Misato Maeno and Alan Kawarai Lefor*
Department of Surgery, Jichi Medical University, Tochigi Japan
Received: February 22nd, 2016 Accepted: February 25th, 2016
In 1883, Billroth stated “"the surgeon who should attempt to suture a wound of the heart would lose the respect of his colleagues." Despite this admonition, heart surgery developed and thrived over subsequent years. In a similar manner, as a resident I often heard the three rules of surgery: 1. Eat when you can, 2. Sleep when you can, and, 3. Don't touch the pancreas. In the very earliest days of laparoscopic surgery, this thinking was applied to laparoscopic surgery of the pancreas. However, the first report of laparoscopic pancreaticoduodenectomy was published in 1994 . Less than 30 years after the introduction of laparoscopic cholecystectomy, laparoscopic approaches to a wide range of pancreatic diseases are routinely undertaken. We have dedicated this issue of Journal of the Pancreas to review recent developments in this burgeoning field.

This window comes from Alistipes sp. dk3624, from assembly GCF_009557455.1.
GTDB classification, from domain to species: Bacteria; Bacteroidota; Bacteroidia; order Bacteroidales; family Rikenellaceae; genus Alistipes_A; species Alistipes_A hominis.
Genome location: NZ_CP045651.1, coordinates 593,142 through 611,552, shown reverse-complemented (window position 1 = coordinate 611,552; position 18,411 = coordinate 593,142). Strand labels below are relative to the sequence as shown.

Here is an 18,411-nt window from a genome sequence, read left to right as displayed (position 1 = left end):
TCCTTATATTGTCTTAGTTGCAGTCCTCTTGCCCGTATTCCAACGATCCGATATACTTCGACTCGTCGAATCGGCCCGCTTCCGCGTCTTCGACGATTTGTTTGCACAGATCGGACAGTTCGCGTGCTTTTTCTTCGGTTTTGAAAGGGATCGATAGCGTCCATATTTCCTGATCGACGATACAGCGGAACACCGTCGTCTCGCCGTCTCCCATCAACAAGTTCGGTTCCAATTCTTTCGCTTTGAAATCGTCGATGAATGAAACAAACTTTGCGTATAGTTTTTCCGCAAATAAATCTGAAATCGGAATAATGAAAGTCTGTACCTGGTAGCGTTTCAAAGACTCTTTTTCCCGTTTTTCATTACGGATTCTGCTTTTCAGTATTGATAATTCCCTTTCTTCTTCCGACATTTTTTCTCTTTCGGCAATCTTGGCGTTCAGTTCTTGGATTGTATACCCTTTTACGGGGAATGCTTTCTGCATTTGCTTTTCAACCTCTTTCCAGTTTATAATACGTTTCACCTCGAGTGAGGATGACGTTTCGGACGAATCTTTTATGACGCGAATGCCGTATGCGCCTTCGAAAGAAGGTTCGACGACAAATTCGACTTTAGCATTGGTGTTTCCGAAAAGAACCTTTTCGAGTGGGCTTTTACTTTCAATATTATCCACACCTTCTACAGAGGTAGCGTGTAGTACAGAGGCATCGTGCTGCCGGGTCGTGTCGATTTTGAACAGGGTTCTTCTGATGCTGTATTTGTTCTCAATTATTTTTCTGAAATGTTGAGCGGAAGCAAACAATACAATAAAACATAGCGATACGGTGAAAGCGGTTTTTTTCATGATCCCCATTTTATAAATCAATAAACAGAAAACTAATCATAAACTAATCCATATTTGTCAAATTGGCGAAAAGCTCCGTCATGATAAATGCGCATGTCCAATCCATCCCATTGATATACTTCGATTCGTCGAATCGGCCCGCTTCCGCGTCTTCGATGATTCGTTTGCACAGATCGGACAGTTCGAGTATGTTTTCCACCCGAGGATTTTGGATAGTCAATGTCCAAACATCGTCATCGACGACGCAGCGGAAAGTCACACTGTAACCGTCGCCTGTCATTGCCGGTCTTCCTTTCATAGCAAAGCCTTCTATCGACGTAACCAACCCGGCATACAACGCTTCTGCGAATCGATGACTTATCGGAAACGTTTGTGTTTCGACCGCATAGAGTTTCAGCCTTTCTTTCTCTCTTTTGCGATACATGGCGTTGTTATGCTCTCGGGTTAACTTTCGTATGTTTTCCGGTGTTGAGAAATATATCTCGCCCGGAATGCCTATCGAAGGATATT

Distal pancreatectomy is one of the more common laparoscopic pancreatic surgery procedures. Sánchez- Cabús et al.  present a large series of patients who underwent laparoscopic left pancreatectomy, and reviewed the value of splenic preservation. In this careful analysis, performing a splenectomy along with left pancreatectomy was an independent risk factor for the development of major complications. They conclude that splenic preservation is important to reduce the incidence of complications, and that two techniques of splenic preservation resulted in a similarly low rate of complications compared to patients who underwent splenectomy.
Leung and Perez  provide a comprehensive review of the literature regarding minimally invasive pancreaticoduodenectomy from 1994-2015. One of the important features of this extensive review is that the authors limited their review to high-volume centers, in which at least 40 minimally invasive pancreaticoduodenectomy procedures had been performed. This criterion for inclusion in this review avoids some of the issues related to the “learning curve” for this advanced procedure, and resulted in a series from 6 institutions. They provide an excellent review of outcomes for this procedure, and also discuss the important issue of the “learning curve”. They compare outcomes between open and minimally invasive procedures, including complications, peri-operative and oncologic outcomes. Their extensive discussion of the learning curve and teaching this advanced procedure is an important contribution to surgical education. They describe a carefully tailored step-wise curriculum that allows gradual escalation of the difficulty of component parts of this advanced procedure.